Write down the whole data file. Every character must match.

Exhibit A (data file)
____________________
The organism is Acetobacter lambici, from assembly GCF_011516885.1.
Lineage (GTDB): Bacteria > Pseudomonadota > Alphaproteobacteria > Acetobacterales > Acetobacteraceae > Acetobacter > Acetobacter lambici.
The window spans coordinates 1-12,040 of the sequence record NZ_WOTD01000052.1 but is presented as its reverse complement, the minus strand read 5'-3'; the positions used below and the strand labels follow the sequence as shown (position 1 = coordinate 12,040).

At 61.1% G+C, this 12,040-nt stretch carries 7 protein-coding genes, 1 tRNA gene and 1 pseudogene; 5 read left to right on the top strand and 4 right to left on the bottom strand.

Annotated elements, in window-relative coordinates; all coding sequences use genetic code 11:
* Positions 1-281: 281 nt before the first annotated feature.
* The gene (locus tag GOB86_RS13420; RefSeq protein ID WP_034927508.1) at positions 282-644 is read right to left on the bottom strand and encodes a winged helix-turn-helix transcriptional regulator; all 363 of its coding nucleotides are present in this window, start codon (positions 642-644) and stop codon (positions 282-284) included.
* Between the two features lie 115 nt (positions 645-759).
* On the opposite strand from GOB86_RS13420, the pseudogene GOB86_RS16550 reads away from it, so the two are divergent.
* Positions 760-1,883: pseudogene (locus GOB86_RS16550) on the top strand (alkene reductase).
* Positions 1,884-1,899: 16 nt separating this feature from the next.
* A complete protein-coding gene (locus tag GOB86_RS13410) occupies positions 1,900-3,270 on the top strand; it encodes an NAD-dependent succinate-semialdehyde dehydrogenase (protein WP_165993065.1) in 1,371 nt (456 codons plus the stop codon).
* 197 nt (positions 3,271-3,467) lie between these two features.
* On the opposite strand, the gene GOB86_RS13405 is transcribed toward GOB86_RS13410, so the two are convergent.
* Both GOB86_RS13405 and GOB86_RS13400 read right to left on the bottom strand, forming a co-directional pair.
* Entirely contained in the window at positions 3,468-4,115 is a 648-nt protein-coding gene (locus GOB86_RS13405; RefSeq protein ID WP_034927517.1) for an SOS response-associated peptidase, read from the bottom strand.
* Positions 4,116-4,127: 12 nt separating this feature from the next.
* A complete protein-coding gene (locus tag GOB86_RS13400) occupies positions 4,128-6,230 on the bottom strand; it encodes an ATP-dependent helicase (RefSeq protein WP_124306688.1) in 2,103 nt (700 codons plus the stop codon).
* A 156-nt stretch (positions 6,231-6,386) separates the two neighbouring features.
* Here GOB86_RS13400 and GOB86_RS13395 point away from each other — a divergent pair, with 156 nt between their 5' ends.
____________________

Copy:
The organism is Acetobacter lambici, from assembly GCF_011516885.1.
Lineage (GTDB): Bacteria > Pseudomonadota > Alphaproteobacteria > Acetobacterales > Acetobacteraceae > Acetobacter > Acetobacter lambici.
The window spans coordinates 1-12,040 of the sequence record NZ_WOTD01000052.1 but is presented as its reverse complement, the minus strand read 5'-3'; the positions used below and the strand labels follow the sequence as shown (position 1 = coordinate 12,040).

At 61.1% G+C, this 12,040-nt stretch carries 7 protein-coding genes, 1 tRNA gene and 1 pseudogene; 5 read left to right on the top strand and 4 right to left on the bottom strand.

Annotated elements, in window-relative coordinates; all coding sequences use genetic code 11:
* Positions 1-281: 281 nt before the first annotated feature.
* The gene (locus tag GOB86_RS13420; RefSeq protein ID WP_034927508.1) at positions 282-644 is read right to left on the bottom strand and encodes a winged helix-turn-helix transcriptional regulator; all 363 of its coding nucleotides are present in this window, start codon (positions 642-644) and stop codon (positions 282-284) included.
* Between the two features lie 115 nt (positions 645-759).
* On the opposite strand from GOB86_RS13420, the pseudogene GOB86_RS16550 reads away from it, so the two are divergent.
* Positions 760-1,883: pseudogene (locus GOB86_RS16550) on the top strand (alkene reductase).
* Positions 1,884-1,899: 16 nt separating this feature from the next.
* A complete protein-coding gene (locus tag GOB86_RS13410) occupies positions 1,900-3,270 on the top strand; it encodes an NAD-dependent succinate-semialdehyde dehydrogenase (protein WP_165993065.1) in 1,371 nt (456 codons plus the stop codon).
* 197 nt (positions 3,271-3,467) lie between these two features.
* On the opposite strand, the gene GOB86_RS13405 is transcribed toward GOB86_RS13410, so the two are convergent.
* Both GOB86_RS13405 and GOB86_RS13400 read right to left on the bottom strand, forming a co-directional pair.
* Entirely contained in the window at positions 3,468-4,115 is a 648-nt protein-coding gene (locus GOB86_RS13405; RefSeq protein ID WP_034927517.1) for an SOS response-associated peptidase, read from the bottom strand.
* Positions 4,116-4,127: 12 nt separating this feature from the next.
* A complete protein-coding gene (locus tag GOB86_RS13400) occupies positions 4,128-6,230 on the bottom strand; it encodes an ATP-dependent helicase (RefSeq protein WP_124306688.1) in 2,103 nt (700 codons plus the stop codon).
* A 156-nt stretch (positions 6,231-6,386) separates the two neighbouring features.
* Here GOB86_RS13400 and GOB86_RS13395 point away from each other — a divergent pair, with 156 nt between their 5' ends.